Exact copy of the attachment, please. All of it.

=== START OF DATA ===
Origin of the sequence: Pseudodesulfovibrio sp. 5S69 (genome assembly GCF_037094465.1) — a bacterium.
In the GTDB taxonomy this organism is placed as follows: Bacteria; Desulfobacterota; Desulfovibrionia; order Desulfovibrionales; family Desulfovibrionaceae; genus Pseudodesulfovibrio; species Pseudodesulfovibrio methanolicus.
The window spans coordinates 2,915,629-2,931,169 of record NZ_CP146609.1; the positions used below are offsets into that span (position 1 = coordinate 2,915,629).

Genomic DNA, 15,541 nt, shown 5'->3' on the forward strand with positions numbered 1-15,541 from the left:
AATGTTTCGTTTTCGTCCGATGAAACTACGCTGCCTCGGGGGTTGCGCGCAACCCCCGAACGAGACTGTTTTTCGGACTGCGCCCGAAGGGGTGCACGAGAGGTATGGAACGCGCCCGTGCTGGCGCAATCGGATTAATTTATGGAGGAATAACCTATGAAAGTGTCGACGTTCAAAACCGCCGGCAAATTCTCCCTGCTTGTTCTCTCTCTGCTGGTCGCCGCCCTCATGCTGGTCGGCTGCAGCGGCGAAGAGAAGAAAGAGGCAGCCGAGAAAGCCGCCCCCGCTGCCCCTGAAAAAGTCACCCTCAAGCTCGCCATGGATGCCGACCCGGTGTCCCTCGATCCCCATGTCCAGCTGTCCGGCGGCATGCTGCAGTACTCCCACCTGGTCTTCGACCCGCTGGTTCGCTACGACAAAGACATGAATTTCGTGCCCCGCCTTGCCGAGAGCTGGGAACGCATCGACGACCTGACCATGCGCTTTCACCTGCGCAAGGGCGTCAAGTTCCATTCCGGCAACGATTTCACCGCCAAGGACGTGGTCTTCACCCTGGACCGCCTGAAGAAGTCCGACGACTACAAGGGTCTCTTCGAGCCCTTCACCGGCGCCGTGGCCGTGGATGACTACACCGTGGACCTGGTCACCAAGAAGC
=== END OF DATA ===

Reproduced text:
Origin of the sequence: Pseudodesulfovibrio sp. 5S69 (genome assembly GCF_037094465.1) — a bacterium.
In the GTDB taxonomy this organism is placed as follows: Bacteria; Desulfobacterota; Desulfovibrionia; order Desulfovibrionales; family Desulfovibrionaceae; genus Pseudodesulfovibrio; species Pseudodesulfovibrio methanolicus.
The window spans coordinates 2,915,629-2,931,169 of record NZ_CP146609.1; the positions used below are offsets into that span (position 1 = coordinate 2,915,629).

Genomic DNA, 15,541 nt, shown 5'->3' on the forward strand with positions numbered 1-15,541 from the left:
AATGTTTCGTTTTCGTCCGATGAAACTACGCTGCCTCGGGGGTTGCGCGCAACCCCCGAACGAGACTGTTTTTCGGACTGCGCCCGAAGGGGTGCACGAGAGGTATGGAACGCGCCCGTGCTGGCGCAATCGGATTAATTTATGGAGGAATAACCTATGAAAGTGTCGACGTTCAAAACCGCCGGCAAATTCTCCCTGCTTGTTCTCTCTCTGCTGGTCGCCGCCCTCATGCTGGTCGGCTGCAGCGGCGAAGAGAAGAAAGAGGCAGCCGAGAAAGCCGCCCCCGCTGCCCCTGAAAAAGTCACCCTCAAGCTCGCCATGGATGCCGACCCGGTGTCCCTCGATCCCCATGTCCAGCTGTCCGGCGGCATGCTGCAGTACTCCCACCTGGTCTTCGACCCGCTGGTTCGCTACGACAAAGACATGAATTTCGTGCCCCGCCTTGCCGAGAGCTGGGAACGCATCGACGACCTGACCATGCGCTTTCACCTGCGCAAGGGCGTCAAGTTCCATTCCGGCAACGATTTCACCGCCAAGGACGTGGTCTTCACCCTGGACCGCCTGAAGAAGTCCGACGACTACAAGGGTCTCTTCGAGCCCTTCACCGGCGCCGTGGCCGTGGATGACTACACCGTGGACCTGGTCACCAAGAAGC